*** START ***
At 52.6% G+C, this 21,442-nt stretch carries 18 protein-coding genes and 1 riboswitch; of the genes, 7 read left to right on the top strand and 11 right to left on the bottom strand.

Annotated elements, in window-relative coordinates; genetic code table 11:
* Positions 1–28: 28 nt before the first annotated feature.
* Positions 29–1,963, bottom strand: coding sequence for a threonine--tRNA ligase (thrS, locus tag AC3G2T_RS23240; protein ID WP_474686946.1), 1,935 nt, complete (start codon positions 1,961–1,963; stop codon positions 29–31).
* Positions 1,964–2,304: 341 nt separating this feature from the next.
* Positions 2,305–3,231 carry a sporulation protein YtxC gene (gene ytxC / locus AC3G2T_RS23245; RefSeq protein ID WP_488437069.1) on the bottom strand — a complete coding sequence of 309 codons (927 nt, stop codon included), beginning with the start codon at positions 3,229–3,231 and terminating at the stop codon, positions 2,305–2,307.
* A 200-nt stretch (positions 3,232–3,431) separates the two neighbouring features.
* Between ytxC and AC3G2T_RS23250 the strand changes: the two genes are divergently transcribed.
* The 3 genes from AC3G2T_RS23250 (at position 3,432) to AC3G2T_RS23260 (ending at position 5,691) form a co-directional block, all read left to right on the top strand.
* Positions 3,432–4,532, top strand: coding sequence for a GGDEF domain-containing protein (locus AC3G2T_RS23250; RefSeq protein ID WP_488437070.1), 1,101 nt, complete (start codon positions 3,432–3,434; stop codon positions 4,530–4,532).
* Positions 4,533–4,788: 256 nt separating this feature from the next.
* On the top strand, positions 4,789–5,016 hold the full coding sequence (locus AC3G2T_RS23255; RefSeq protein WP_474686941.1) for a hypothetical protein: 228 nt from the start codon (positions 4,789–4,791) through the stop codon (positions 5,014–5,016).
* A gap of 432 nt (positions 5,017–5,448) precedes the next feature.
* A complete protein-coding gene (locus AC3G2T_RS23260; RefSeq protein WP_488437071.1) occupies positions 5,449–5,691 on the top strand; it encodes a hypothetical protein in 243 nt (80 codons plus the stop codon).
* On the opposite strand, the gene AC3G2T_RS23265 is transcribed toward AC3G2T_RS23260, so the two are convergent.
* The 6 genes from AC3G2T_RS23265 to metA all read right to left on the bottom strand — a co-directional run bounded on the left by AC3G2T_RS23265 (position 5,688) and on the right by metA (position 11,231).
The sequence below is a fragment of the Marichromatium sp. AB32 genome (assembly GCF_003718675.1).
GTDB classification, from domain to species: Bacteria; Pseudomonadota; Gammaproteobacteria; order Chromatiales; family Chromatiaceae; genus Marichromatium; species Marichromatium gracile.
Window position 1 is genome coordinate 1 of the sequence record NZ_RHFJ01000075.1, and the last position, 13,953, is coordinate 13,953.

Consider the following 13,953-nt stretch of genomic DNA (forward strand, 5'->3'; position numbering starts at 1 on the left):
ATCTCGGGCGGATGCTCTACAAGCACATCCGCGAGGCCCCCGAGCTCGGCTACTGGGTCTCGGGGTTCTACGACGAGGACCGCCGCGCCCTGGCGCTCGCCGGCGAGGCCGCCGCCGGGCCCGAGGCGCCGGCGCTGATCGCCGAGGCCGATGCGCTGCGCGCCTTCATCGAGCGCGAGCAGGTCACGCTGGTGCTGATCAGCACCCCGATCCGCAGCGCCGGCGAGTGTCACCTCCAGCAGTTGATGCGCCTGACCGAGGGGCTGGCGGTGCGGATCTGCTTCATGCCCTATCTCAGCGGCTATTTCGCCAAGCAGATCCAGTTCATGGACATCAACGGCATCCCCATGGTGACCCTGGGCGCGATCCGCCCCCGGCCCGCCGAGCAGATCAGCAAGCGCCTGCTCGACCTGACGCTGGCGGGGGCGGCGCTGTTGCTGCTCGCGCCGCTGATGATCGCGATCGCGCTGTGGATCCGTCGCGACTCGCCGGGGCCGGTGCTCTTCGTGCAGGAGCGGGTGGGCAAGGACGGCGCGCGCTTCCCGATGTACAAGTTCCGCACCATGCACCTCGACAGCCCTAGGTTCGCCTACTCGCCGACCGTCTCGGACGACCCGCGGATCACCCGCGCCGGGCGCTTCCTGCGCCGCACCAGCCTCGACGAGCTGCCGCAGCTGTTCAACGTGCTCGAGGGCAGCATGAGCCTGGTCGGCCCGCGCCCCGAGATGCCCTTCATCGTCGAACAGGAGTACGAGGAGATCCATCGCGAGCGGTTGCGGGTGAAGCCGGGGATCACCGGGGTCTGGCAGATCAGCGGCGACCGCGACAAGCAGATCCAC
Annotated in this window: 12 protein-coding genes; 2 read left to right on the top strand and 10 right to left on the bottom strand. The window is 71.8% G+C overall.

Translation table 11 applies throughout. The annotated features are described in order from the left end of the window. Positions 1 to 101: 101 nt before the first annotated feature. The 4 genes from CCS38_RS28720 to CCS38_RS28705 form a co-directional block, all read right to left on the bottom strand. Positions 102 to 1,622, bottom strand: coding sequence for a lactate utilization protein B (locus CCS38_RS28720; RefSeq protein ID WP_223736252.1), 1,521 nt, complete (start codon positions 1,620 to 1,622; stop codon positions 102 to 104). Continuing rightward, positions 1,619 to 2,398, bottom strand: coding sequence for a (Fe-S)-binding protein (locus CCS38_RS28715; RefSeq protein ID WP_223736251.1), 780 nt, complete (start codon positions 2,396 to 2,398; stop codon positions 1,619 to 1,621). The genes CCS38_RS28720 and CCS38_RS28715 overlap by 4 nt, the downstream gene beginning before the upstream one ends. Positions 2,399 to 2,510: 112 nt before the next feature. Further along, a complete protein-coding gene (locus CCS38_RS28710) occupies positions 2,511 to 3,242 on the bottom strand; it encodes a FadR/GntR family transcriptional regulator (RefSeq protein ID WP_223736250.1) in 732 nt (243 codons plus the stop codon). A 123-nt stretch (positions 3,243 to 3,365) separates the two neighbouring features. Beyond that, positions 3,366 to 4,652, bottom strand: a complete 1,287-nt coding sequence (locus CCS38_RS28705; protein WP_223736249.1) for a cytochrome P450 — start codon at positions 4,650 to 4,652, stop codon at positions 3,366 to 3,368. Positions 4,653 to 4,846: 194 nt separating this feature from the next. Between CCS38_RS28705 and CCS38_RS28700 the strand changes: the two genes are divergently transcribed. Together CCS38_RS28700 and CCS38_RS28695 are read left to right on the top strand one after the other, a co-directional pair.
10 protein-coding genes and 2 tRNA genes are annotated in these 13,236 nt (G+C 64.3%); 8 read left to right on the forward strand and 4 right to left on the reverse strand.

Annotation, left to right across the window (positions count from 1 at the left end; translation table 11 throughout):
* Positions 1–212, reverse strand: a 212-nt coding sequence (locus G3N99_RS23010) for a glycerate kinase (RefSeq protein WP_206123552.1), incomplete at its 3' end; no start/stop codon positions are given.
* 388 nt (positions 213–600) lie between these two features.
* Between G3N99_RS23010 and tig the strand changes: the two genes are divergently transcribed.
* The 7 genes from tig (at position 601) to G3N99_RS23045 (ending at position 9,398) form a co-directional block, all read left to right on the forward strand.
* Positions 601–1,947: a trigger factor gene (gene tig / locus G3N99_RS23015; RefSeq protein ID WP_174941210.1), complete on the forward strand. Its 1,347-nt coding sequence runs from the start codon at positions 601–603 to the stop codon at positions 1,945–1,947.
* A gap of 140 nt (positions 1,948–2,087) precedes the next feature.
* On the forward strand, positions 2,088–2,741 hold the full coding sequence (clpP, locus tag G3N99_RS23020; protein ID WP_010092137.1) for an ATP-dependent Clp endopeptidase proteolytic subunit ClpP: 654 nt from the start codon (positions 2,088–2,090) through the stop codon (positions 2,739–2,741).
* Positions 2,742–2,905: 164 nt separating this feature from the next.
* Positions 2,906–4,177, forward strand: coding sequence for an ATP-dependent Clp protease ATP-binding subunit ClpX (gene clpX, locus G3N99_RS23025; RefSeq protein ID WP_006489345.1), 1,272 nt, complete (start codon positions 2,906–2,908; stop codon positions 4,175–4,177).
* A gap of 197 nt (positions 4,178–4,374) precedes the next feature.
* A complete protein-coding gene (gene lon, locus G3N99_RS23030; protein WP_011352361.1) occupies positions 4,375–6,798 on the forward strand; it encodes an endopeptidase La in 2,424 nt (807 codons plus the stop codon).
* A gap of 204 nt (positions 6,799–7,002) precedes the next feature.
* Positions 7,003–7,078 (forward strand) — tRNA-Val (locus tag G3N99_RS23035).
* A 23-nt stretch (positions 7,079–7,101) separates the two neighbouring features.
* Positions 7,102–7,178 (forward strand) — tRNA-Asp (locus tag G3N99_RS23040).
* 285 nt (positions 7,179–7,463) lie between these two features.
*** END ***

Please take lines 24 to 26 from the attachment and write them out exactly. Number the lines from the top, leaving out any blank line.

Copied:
10 protein-coding genes and 2 tRNA genes are annotated in these 13,236 nt (G+C 64.3%); 8 read left to right on the forward strand and 4 right to left on the reverse strand.

Annotation, left to right across the window (positions count from 1 at the left end; translation table 11 throughout):
* Positions 1–212, reverse strand: a 212-nt coding sequence (locus G3N99_RS23010) for a glycerate kinase (RefSeq protein WP_206123552.1), incomplete at its 3' end; no start/stop codon positions are given.